It's fun to ride a bicycle
Kenneth Gardner - FITNESS CLUB
You can ride your bicycle as a means of transportation or for recreation or exercise. Cycling provides us with valuable exercise, does not add to air pollution, minimises traffic congestion, noise pollution and costs practically only the calories we will lose during the routine.
Bicycle prices range from affordable to very expensive for those who want a high-end equipment. However, we should ensure that the specifications of the bicycle fit our measurements. A simple, light-weight fixed wheel bicycle is more appropriate for commuting than the very ex-pensive ones that have a triple crank front gear system. Cycling can be made quite comfortable and efficient with the required foot-wear, gloves and clothing. Also, bicycles have numerous safety devices so that they can be used by persons of all ages.
Great for lower back
Cycling has been very helpful to persons who have arthritis, especially in the lower back or who suffer from other ailments associated with other types of physical activity. Interestingly, cycling on a stationary bicycle in the sitting position is an important exercise in rehabilitating knee and lower limb injuries.
Cycling in the seated position is a non-weighting - bearing activity and is very good for those who want to avoid extra stress on their joints. By cycling up and out of the saddle, our body weight will be transferred to our legs and this will strengthen them and our lower body.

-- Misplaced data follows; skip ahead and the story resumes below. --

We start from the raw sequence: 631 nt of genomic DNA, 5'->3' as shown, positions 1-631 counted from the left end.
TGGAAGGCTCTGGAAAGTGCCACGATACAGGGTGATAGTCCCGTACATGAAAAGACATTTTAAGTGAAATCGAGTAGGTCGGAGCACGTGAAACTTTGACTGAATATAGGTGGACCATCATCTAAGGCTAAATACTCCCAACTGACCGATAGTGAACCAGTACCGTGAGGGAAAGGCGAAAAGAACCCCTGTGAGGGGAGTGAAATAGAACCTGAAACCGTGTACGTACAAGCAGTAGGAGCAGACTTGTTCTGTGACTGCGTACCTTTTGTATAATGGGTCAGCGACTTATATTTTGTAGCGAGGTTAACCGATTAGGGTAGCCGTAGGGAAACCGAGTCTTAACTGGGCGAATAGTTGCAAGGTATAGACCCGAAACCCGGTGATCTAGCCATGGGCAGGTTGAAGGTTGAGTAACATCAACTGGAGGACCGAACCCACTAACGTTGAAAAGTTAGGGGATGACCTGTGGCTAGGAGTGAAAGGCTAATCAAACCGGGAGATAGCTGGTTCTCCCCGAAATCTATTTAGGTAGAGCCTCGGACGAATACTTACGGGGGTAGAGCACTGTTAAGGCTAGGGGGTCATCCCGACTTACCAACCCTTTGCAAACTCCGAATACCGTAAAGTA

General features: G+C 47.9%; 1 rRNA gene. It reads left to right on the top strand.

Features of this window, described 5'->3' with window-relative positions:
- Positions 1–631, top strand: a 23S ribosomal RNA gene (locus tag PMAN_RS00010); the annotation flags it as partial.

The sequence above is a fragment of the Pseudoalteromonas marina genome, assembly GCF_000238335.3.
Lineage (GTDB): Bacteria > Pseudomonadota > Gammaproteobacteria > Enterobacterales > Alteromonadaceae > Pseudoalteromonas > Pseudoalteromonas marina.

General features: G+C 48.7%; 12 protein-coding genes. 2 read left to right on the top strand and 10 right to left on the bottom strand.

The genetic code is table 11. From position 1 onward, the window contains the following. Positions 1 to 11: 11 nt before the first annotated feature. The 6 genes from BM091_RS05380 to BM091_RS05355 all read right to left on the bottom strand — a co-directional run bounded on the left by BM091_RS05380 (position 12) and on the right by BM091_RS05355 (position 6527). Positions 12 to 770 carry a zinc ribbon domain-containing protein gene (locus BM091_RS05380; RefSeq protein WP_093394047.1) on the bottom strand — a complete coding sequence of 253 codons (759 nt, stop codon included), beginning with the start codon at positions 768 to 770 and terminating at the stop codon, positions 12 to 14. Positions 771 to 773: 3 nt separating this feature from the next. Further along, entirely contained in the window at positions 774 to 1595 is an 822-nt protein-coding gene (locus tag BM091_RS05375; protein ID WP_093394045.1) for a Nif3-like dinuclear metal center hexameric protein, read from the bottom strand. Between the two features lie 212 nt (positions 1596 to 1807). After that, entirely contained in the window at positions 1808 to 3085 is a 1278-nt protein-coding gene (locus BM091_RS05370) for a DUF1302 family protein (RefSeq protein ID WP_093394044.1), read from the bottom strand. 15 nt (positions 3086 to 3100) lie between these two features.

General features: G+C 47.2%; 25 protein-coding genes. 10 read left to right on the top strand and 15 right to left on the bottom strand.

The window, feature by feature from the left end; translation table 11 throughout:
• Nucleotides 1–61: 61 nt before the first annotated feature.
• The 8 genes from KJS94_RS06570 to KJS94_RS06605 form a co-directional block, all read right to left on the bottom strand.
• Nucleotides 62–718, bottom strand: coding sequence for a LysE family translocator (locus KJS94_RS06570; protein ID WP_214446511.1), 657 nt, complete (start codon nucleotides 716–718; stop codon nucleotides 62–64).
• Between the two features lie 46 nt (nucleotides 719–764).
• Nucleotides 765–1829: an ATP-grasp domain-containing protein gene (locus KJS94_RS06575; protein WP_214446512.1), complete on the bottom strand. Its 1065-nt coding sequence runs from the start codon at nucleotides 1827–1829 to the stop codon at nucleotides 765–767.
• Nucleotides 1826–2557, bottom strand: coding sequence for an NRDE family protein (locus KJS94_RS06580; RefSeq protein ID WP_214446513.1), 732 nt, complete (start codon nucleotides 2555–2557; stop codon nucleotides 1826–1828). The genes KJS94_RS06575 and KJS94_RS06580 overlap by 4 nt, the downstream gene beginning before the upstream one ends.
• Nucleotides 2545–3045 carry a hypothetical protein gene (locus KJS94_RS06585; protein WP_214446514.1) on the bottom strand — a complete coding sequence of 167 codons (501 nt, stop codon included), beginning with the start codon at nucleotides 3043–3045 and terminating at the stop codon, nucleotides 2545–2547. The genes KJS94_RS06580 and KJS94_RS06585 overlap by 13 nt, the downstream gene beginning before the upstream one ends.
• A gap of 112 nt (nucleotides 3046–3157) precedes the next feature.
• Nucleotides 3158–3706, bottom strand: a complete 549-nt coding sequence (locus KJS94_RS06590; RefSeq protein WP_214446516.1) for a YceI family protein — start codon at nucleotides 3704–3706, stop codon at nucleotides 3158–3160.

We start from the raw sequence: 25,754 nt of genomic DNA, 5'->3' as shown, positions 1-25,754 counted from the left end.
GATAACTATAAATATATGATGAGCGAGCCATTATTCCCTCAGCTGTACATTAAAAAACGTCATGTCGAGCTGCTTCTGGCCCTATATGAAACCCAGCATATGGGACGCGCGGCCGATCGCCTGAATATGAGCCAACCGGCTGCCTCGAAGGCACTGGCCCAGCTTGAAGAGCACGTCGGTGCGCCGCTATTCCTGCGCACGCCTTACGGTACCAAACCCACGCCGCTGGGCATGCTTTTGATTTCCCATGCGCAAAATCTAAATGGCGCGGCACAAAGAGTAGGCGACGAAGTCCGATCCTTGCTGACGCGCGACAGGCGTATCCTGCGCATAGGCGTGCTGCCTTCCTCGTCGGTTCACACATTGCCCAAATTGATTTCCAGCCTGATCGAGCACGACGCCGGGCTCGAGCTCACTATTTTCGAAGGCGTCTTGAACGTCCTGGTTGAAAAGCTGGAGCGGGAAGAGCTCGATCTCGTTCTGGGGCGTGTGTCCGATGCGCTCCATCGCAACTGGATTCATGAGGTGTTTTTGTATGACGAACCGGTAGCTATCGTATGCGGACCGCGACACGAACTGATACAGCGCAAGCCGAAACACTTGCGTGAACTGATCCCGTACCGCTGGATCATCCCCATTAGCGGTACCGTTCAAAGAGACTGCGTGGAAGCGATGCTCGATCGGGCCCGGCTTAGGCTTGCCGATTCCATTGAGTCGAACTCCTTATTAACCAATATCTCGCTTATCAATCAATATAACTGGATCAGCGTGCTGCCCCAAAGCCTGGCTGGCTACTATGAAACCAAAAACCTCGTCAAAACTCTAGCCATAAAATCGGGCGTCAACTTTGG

Excessive cycling in the standing position could cause knee damage, especially if the bicycle is not the proper fit or the gear is too high. A lower gear for uphill riding protects our knees, even though our muscles may be well developed to handle a higher gear.
Get a comfortable saddle
If the saddle is uncomfortable, we could experience a number of discomforts, as well as muscle imbalance. If we ride too many miles without proper preparation, we are also likely to experience discomforts that could deter us from considering riding as a regular activity.
Cycling, like any other physical activity, should get off to a slow start and include rest days. If muscle pain is experienced, this is acceptable as a normal by-product of the exercise process. However, joint pain and numbness are symptoms of overuse injury.
I know there have been concerns about cycling and impotence as well as testicular cancer, but so far, there is no scientific evidence that supports that link. With a comfortable saddle position and good riding technique, you are good to go!
Dr Kenneth Gardner is an exercise physiologist at Holiday Hills Research Center in the United States; email: firstname.lastname@example.org.